In Toronto, I keep hear­ing, the food is just amaz­ing, and that’s be­cause the place is truly mul­ti­cul­tural. By that they mean: all cul­tures are wholly mixed. There have been no eth­nic en­claves, no siloed neigh­bour­hoods. There is lit­tle racial ten­sion, be­cause ev­ery­one is fa­mil­iar with ev­ery­one else’s ways. They know the guy in seat 16b, they know the name of the baby in the pram.

If it were ac­tu­ally true that the world’s 1.8 billion Mus­lims wanted the rest of us dead, there’d have been rivers of blood long be­fore now. Fa­nat­ics are set on do­ing us the cru­ellest harm. They num­ber in the thou­sands, per­haps the tens of thou­sands. But they speak for no-one else. Our task is to keep a sense of pro­por­tion about that. And hunt them down like dogs.

One of my ear­li­est mem­o­ries is of sit­ting at a table at kin­der­garten be­fore Easter, dip­ping hard-boiled eggs in coloured dyes. The other kid at my table had painted his blue, and started eat­ing it.

The kindy teacher came over and said, ‘‘Oh, Cole, did you eat your egg?’’ His mouth was full and his lips were blue but he shook his head – no.

That ran­dom mem­ory was all I could think of this week dur­ing the Todd Bar­clay debacle. He lied when we could all see ev­i­dence to the con­trary, as clear as blue egg all over a 4-year-old’s face.

Per­haps it’s also an ap­pro­pri­ate anal­ogy be­cause the apol­o­gists for his be­hav­iour were quick to point out that the poor guy was just young and im­ma­ture. Todd Bar­clay en­tered Par­lia­ment at just 24 and his po­lit­i­cal ca­reer is cooked at just 27 – talk about peak­ing early.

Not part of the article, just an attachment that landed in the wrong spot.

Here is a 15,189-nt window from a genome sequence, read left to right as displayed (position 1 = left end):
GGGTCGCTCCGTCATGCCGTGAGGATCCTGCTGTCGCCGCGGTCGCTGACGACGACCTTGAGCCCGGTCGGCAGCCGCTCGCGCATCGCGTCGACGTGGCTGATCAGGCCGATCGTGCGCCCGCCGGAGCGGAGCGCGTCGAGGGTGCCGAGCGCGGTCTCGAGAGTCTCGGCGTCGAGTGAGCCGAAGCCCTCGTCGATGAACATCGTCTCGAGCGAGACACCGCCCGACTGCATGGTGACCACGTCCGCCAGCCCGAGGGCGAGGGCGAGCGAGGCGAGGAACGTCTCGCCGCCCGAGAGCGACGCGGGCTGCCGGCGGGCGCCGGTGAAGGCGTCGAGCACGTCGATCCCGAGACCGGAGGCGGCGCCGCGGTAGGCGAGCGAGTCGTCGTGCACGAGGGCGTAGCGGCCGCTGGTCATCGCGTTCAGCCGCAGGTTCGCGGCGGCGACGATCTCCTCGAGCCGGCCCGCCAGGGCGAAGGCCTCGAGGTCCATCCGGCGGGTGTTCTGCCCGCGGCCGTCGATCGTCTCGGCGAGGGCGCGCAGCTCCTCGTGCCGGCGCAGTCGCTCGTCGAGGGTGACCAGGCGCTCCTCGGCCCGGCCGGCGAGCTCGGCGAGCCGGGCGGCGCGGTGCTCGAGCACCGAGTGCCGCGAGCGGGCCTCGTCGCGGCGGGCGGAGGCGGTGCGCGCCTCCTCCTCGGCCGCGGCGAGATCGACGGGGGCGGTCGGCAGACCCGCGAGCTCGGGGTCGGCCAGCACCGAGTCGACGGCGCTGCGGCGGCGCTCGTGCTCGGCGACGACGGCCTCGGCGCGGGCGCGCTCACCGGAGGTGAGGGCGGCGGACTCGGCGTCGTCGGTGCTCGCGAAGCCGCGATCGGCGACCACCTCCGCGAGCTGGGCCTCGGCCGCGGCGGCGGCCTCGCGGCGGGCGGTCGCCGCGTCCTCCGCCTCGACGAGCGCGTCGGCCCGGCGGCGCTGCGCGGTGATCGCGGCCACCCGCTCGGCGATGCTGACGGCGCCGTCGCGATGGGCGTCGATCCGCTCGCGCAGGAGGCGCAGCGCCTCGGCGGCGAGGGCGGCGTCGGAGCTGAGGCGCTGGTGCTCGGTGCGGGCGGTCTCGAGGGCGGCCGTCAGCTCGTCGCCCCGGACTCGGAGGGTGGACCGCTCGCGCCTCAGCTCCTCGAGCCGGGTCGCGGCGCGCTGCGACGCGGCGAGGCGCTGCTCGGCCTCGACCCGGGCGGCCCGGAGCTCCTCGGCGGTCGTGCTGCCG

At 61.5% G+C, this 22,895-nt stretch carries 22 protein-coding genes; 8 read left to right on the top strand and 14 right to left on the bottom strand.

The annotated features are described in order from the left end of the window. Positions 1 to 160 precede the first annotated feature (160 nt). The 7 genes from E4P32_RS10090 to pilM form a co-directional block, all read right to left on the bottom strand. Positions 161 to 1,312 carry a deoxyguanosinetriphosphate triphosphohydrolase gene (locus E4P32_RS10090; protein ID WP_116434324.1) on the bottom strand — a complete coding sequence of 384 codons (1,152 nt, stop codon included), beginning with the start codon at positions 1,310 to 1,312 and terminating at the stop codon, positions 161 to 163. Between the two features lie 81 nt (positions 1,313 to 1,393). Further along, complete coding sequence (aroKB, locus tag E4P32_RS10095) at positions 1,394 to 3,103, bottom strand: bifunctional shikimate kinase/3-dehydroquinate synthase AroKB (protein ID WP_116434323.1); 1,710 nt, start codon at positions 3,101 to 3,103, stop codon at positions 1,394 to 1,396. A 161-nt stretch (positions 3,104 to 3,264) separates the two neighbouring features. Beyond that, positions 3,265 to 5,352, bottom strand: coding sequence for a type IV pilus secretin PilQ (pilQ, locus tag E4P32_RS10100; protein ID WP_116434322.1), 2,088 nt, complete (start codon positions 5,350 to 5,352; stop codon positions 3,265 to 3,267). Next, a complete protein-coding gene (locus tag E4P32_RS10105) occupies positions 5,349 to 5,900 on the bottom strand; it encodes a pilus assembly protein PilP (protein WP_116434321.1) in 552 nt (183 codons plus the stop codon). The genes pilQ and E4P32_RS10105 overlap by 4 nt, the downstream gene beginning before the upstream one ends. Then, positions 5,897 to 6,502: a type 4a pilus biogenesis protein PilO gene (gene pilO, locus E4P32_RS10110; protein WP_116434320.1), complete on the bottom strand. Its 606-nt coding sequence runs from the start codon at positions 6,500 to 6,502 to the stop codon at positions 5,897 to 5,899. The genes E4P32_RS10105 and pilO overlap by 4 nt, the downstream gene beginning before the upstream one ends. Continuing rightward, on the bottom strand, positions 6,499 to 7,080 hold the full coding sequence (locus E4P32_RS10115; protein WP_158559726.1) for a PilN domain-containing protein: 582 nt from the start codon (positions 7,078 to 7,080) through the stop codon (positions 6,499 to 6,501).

He was our first MP to have been born in the 90s, but af­ter this elec­tion Chloe Swar­brick is likely to scoop the ti­tle of Baby of the House given she’ll only be 23.

Are they just too young to go into pol­i­tics?

Plenty of other young guns in par­lia­ment have done just fine – Jami-Lee Ross be­came a Manukau City Coun­cil­lor at 18 and an MP at 25. He’s now Na­tional’s se­nior whip. He took the man­tle of youngest MP from Gareth Hughes who was elected at 28 and is now sixth on the Green Party’s List. Jacinda Ardern be­came a Labour MP at 28 and of course is now the deputy leader at just 36.

Who could for­get Mike Moore, who be­came an MP at 23 and went on to be­come prime min­is­ter?

De­spite their youth and in­ex­pe­ri­ence, they didn’t squan­der their po­ten­tial, just like the more ad­vanced age and ex­pe­ri­ence of oth­ers hasn’t stopped them from stuff­ing up.

Aaron Gil­more was 39 when, in his sec­ond term as an MP, he drunk­enly ut­tered that now in­fa­mous line ‘‘Do you know who I am?’’ at a restau­rant in Han­mer. We all know who he is now – an id­iot.

Shane Jones, a self-de­scribed ‘‘red­blooded adult’’ was caught pay­ing for red-blooded adult films on his min­is­te­rial credit at age 55. He looked less red-blooded than red-faced.

You see, im­ma­tu­rity can strike at any age. We shouldn’t hold politi­cians more or less ac­count­able based on their age.

It’s not the num­ber of trips you’ve had around the sun that will de­ter­mine your suc­cess in Par­lia­ment.

Whether you en­ter Par­lia­ment at 24 or 44 I think it will be ei­ther your ego or your ar­ro­gance that will de­ter­mine whether you end up with egg on your face.

Todd Bar­clay ap­par­ently had plenty of both. Whether you en­ter Par­lia­ment at 24 or 44 it will be ei­ther your ego or your ar­ro­gance that will de­ter­mine whether you end up with egg on your face.